All in all I am glad I self built despite the enormous cost!
 
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Private

#11
Lwb

Long wheel base, then any spare room at the back can be made into a garage.
Not enough PVC MH's with a garage. We consider it the most useful feature on our MH & the reason we struggle to find any potential alternatives to the one we own.
 
#12
Im running a 6.5 bus which has its probs parking but would not like to go much smaller with 2 kids ,forget about the shower as any les centre will have them but a fixed loo and hot hand wash is a must and i went this route as a sponge down each day will do .
12v hand wash units can be bought from van breakers £25.
If you are going to use as first vh around towns etc then a med vh will do if only 2 or less but hight is a must inside.
 

mark61

Full Member
#13
Don't forget to check GVW's. SWB vans are more often likely to have a lower GVW, you'll need to check model numbers to tell.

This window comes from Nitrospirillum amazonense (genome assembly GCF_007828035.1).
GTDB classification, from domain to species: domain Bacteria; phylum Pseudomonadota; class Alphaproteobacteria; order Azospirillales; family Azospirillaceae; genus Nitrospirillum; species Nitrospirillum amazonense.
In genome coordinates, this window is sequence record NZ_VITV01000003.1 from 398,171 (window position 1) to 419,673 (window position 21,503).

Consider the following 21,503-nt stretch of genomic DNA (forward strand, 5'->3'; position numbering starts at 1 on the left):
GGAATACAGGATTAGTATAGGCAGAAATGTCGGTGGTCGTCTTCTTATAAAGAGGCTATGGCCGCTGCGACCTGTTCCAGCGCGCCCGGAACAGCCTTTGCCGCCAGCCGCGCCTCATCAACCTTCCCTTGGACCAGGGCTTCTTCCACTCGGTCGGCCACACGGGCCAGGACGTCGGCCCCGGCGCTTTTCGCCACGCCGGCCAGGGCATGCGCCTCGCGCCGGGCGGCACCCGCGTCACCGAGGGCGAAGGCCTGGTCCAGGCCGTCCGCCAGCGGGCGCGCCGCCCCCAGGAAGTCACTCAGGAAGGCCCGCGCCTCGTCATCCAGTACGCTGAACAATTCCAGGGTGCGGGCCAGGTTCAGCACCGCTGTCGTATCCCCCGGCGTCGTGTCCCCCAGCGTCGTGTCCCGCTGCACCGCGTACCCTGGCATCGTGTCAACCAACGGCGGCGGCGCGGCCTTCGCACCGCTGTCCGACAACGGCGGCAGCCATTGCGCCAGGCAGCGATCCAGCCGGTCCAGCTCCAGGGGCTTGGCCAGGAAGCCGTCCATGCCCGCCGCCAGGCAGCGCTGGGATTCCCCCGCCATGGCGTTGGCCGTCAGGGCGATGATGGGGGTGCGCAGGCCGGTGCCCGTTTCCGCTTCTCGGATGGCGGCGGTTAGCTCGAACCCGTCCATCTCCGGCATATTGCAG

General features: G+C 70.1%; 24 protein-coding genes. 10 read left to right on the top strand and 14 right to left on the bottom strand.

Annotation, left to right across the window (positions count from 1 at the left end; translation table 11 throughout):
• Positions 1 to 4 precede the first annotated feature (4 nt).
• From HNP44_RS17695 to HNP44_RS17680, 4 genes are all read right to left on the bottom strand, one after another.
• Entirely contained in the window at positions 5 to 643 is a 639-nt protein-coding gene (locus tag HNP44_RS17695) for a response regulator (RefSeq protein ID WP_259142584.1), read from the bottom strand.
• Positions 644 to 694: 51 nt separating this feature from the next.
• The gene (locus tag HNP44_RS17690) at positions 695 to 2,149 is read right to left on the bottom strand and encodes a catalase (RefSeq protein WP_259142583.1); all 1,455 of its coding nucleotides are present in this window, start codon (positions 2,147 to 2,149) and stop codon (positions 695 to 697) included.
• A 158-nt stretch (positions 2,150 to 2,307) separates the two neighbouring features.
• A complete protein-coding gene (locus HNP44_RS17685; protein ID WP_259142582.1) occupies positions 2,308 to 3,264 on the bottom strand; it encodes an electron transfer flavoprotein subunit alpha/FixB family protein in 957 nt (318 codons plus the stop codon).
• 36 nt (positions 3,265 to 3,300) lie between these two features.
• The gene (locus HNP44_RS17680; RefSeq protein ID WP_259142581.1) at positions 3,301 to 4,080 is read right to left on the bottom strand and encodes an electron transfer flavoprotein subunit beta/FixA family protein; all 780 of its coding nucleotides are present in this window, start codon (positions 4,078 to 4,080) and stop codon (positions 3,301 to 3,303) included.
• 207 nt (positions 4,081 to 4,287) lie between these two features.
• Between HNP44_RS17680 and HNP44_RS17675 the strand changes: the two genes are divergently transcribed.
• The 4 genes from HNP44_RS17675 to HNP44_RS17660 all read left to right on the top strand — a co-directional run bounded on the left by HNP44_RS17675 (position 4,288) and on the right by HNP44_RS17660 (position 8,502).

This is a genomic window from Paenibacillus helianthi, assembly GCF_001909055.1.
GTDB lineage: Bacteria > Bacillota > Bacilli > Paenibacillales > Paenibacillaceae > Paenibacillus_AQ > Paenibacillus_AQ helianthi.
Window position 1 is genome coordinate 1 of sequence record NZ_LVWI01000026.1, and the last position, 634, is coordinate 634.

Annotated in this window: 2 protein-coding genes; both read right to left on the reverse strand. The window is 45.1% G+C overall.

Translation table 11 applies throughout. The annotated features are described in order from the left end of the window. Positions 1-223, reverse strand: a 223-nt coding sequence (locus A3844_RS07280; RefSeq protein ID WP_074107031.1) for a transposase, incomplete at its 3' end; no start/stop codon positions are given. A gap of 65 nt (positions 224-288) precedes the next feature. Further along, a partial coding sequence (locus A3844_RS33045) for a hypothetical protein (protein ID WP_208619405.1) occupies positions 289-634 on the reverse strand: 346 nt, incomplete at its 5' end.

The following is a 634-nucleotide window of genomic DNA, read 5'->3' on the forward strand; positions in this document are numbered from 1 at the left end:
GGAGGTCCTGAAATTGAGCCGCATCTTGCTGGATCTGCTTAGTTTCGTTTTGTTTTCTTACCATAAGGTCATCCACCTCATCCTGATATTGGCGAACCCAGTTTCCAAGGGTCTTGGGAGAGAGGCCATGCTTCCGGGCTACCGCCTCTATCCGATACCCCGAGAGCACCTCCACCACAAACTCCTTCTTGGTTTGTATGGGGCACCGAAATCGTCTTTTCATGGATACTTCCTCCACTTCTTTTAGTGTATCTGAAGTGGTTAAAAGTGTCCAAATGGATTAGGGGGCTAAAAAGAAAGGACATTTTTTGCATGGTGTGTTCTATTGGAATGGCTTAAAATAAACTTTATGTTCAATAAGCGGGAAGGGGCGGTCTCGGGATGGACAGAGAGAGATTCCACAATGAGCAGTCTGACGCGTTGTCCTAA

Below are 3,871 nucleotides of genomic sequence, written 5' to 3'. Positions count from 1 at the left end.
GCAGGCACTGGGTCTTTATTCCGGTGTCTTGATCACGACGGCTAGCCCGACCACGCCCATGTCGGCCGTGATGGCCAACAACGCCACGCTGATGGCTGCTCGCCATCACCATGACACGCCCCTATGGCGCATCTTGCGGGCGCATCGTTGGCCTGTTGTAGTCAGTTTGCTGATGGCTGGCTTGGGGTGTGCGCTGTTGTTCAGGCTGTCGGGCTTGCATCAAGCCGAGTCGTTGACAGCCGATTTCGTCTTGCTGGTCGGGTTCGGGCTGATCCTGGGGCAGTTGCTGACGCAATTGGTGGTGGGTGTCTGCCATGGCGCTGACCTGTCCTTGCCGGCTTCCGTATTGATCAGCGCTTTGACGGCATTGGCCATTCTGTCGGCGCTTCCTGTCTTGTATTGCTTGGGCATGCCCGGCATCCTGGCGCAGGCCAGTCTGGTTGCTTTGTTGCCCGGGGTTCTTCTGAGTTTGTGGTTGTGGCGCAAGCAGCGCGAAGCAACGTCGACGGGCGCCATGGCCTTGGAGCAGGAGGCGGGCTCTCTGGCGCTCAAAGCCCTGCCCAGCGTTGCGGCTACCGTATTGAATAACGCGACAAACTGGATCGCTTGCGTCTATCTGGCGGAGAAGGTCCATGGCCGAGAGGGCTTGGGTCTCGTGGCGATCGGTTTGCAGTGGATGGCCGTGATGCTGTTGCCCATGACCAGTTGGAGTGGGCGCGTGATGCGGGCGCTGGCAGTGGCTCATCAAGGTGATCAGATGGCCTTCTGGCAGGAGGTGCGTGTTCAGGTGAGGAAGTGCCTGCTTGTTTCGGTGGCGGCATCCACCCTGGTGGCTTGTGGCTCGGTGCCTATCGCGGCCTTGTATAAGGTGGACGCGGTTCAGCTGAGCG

#14
I went for a Transit Jumbo (4m long) to give us as much space as possible for the two of us and the dogs/room for a permanent fixed double (fed up with foldy uppy/blow up shizzle)
Have plenty of storage and room for a 'dog pod' for when they are minging wet until they have dried off....
we deliberately avoided a kitchen as such (inverter runs microwave/kettle/slow cooker/toaster) and paper plates avoid needing a sink.... and didn't bother with a toilet compartment either.











Next one will probs be a Iveco with a 4.6m back so I can sneak a loo compartment in with no loss of inside space but same basic layout.

I'm quite happy driving the longer vans as, my work one is a 4m crafter so pretty used to parking/turning etc.
 
#15
When choosing the base vehicle, make sure it isn't a worn out old heap.